Saturday, April 14, 2012

Smaller government? Or just dumber?

I’ve long been a proponent of smaller government. Far too much money and effort goes into regulating my private life as a citizen, to support questionable business practices (inside and outside of the bureaucracy), or to bail out entire industry sectors that were too stupid or lazy to respond to changing market conditions.

But where there is a role for strong government is in the areas of public health and safety, which I would have thought would also be a key consideration of this Con government.

If that is the indeed the case, why then did the recent budget implement the following?

  • Cuts to the Canadian Food Inspection Agency, charged with protecting Canada’s domestic and imported food supply.
  • Cuts to front line border control officers responsible for identification and interdiction of drugs, guns, and illegal immigrants, including 25% of the CBSA sniffer dogs used in airports, ports, and border crossings.
  • Cuts to the Environment Canada unit responsible for coordinating the clean up of toxic spills to ensure human health is protected in the event of an accident.
  • Cuts to Defence Research and Development Canada who’s mandate (in part) is to develop new and improved techniques to protect the lives of our military.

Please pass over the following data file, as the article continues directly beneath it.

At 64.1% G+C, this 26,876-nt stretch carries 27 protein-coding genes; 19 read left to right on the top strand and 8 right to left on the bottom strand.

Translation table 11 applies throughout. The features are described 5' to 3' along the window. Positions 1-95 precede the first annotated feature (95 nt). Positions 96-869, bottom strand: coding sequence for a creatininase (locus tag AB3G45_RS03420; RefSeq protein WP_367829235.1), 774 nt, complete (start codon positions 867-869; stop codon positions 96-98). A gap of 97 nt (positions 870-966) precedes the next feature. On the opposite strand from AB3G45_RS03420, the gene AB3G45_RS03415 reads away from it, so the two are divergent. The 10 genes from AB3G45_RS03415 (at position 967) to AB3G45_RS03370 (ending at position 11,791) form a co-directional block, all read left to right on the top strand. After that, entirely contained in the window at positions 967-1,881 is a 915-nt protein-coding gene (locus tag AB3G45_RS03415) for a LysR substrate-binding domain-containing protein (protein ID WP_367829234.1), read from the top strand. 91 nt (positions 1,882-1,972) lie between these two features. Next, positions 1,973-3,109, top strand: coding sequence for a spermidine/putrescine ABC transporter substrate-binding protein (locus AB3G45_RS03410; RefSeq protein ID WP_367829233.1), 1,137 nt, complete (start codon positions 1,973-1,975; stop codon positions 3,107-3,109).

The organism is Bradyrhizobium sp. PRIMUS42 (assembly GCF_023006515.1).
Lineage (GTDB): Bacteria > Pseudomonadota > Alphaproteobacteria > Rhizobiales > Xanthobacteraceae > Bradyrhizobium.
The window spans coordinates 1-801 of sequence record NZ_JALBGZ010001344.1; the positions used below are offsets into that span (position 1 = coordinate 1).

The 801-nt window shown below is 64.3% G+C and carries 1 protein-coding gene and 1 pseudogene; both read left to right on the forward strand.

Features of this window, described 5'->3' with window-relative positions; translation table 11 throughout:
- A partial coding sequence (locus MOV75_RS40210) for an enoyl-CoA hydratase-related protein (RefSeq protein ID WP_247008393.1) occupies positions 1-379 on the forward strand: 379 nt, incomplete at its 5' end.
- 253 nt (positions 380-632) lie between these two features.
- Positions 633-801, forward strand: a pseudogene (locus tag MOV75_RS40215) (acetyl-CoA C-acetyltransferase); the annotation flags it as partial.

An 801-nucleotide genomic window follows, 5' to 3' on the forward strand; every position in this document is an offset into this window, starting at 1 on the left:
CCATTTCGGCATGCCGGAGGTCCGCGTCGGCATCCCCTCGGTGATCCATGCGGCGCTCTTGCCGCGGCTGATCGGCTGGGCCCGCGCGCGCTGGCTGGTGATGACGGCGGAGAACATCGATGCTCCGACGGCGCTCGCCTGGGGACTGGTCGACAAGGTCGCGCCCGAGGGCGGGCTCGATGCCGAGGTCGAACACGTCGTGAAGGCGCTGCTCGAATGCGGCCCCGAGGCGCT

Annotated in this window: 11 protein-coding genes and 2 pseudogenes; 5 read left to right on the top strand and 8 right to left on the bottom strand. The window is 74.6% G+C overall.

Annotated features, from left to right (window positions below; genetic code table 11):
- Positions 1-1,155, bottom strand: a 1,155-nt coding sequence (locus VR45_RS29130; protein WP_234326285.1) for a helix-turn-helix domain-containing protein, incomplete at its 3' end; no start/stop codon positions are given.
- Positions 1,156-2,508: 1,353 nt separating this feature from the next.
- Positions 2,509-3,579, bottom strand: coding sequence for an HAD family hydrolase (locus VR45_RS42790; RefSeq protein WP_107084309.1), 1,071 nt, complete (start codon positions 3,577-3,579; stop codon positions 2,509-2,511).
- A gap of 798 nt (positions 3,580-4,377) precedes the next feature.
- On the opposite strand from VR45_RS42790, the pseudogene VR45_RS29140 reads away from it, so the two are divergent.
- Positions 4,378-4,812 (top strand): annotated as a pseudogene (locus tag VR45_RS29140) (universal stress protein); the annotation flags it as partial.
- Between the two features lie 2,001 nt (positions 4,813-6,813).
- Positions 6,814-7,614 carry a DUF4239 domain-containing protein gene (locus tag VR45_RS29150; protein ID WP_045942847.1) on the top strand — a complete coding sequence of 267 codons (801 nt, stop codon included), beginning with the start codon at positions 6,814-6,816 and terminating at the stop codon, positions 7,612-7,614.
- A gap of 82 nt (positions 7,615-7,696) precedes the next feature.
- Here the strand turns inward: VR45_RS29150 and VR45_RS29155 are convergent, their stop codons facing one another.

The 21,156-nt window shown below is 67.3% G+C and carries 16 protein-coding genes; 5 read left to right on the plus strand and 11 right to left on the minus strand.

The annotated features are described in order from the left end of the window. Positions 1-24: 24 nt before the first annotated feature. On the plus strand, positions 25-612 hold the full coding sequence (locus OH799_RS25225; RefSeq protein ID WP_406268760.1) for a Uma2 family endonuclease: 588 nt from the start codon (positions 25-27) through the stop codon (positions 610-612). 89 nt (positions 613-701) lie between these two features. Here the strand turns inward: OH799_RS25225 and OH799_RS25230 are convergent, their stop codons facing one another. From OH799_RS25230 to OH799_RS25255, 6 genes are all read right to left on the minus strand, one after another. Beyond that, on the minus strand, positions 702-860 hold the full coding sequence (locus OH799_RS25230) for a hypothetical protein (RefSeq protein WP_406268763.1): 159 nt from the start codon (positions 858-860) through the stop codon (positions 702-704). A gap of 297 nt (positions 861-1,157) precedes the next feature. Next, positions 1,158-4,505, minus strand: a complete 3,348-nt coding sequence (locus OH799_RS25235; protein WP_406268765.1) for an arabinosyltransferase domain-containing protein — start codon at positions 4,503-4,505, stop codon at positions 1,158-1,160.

• Cuts to Transport Canada’s air safety inspectors who help ensure Canada’s record of air safety is maintained.

And there are more.

Now the cynic could say that these cuts are being implemented and announced to the media in this way to embarrass the Harper Cons (and there’s likely some merit to that argument), but the fact is these are coming as a result of yet another inept and half-hearted attempt to reduce the cost of government.

The Cons are not unique in this regard; this is one case where they can rightly claim “The Liberals did it too.” Instead of a process of rational debate about the merits, and eventual elimination, of entire programs, it’s easier to just tell every manager to cut their budget by X%. The political calculus is that the general public will view this more positively (“About time they made those lazy civil servants work for their pay like I do!”) than alienate thousands of Canadians (i.e. voters) by deciding to cut special tax incentives for children’s sports, lunch money for truckers, and so on. There are literally billions of dollars to be saved by simply reversing politically expedient tax loopholes and programs that serve no other purpose than to generate votes from an easily (and cheaply) bought populace and kudos from friends in big business (along with the periodic invitations to a hunting or fishing lodge). That’s before even looking at entire government departments and agencies that should be shuttered because they have either outlived their usefulness or cannot demonstrate that they have actually been successful in achieving their stated mandate(s).

Doing more with less in an idiotic turn of phrase; all you can do with less is less. But successive governments (at all levels) persist in the mythology that they can remain all things to all people and it won’t cost the taxpayer a penny more (or, in a few years, a nickel).

To which I say bullshit.

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